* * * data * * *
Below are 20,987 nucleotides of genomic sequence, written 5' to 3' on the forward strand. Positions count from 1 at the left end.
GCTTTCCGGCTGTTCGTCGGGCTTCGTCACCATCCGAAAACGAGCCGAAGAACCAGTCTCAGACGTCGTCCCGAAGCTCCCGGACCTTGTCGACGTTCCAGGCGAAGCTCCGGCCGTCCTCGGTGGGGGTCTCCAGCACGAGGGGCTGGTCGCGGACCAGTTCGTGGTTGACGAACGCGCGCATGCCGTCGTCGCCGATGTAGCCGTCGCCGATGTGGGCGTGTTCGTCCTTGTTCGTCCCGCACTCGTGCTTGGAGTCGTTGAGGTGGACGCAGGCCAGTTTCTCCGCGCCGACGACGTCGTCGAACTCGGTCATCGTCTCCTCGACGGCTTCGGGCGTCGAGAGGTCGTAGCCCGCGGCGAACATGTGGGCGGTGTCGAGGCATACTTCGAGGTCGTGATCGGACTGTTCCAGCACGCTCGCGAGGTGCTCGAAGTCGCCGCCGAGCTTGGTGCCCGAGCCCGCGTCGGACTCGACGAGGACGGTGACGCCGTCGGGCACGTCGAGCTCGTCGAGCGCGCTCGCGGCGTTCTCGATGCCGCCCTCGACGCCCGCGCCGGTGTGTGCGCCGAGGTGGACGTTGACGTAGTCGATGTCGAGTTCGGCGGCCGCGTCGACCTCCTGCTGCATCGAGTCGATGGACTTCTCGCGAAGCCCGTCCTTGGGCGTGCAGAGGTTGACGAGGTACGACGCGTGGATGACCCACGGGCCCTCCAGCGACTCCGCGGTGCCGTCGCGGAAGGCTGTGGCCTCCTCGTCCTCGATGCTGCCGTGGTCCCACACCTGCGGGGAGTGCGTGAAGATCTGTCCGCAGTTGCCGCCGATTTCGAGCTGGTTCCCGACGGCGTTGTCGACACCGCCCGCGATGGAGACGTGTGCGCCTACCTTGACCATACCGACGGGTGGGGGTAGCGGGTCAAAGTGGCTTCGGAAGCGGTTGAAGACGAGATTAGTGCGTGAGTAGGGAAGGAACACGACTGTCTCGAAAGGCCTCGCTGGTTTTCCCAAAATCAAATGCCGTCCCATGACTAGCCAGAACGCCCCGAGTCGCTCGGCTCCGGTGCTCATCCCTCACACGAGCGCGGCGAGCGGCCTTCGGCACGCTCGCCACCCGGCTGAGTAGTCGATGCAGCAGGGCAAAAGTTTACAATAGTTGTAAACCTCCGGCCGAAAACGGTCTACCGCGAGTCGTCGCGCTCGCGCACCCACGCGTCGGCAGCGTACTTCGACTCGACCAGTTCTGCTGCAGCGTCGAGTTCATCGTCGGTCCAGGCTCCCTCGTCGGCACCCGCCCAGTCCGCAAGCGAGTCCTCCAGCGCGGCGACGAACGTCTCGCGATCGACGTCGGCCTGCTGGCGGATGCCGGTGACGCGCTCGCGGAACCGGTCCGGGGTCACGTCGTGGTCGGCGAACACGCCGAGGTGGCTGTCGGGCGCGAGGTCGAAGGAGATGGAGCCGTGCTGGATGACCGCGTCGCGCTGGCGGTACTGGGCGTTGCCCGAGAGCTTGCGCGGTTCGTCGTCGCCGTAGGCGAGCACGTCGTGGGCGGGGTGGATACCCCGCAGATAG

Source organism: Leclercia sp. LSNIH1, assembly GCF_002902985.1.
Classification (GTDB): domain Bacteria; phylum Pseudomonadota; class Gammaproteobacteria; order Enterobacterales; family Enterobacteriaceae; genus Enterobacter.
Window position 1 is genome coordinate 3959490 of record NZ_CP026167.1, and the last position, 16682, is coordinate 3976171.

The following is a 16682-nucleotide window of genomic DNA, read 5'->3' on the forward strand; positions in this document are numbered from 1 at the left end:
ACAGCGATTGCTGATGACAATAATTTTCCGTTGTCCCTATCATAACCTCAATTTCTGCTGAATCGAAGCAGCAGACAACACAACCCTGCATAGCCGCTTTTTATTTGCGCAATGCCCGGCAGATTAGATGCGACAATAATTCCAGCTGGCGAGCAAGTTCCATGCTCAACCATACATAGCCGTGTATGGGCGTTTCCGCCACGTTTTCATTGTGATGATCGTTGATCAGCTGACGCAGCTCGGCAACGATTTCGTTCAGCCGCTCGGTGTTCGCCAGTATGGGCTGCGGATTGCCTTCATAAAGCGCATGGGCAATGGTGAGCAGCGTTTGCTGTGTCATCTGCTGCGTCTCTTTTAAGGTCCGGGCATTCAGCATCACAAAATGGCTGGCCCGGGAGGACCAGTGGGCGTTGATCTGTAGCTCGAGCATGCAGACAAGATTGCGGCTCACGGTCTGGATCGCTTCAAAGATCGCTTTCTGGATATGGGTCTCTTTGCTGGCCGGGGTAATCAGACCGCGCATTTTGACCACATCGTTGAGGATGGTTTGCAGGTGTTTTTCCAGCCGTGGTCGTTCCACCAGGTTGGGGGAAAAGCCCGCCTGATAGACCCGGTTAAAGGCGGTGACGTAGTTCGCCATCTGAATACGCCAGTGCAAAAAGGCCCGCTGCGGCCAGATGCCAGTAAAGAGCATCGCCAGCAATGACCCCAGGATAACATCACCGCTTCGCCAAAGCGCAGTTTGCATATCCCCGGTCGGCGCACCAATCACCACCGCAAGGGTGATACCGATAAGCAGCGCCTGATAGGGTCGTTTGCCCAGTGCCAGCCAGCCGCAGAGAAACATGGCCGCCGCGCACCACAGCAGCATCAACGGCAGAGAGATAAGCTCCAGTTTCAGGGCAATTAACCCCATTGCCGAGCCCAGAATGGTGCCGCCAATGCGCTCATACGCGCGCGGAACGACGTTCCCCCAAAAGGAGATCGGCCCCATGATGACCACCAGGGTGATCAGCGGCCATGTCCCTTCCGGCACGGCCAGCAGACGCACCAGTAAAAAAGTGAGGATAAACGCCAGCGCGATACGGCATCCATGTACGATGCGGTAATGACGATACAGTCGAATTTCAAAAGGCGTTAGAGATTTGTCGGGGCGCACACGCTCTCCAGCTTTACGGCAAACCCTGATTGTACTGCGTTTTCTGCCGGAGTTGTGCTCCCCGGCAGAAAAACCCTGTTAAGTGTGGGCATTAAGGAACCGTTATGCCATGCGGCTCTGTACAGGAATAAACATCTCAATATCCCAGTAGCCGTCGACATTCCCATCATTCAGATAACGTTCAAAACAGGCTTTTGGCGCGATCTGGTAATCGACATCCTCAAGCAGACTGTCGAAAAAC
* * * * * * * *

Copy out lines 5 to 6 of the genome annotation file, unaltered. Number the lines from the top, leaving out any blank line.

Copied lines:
Window position 1 is genome coordinate 3959490 of record NZ_CP026167.1, and the last position, 16682, is coordinate 3976171.

The following is a 16682-nucleotide window of genomic DNA, read 5'->3' on the forward strand; positions in this document are numbered from 1 at the left end: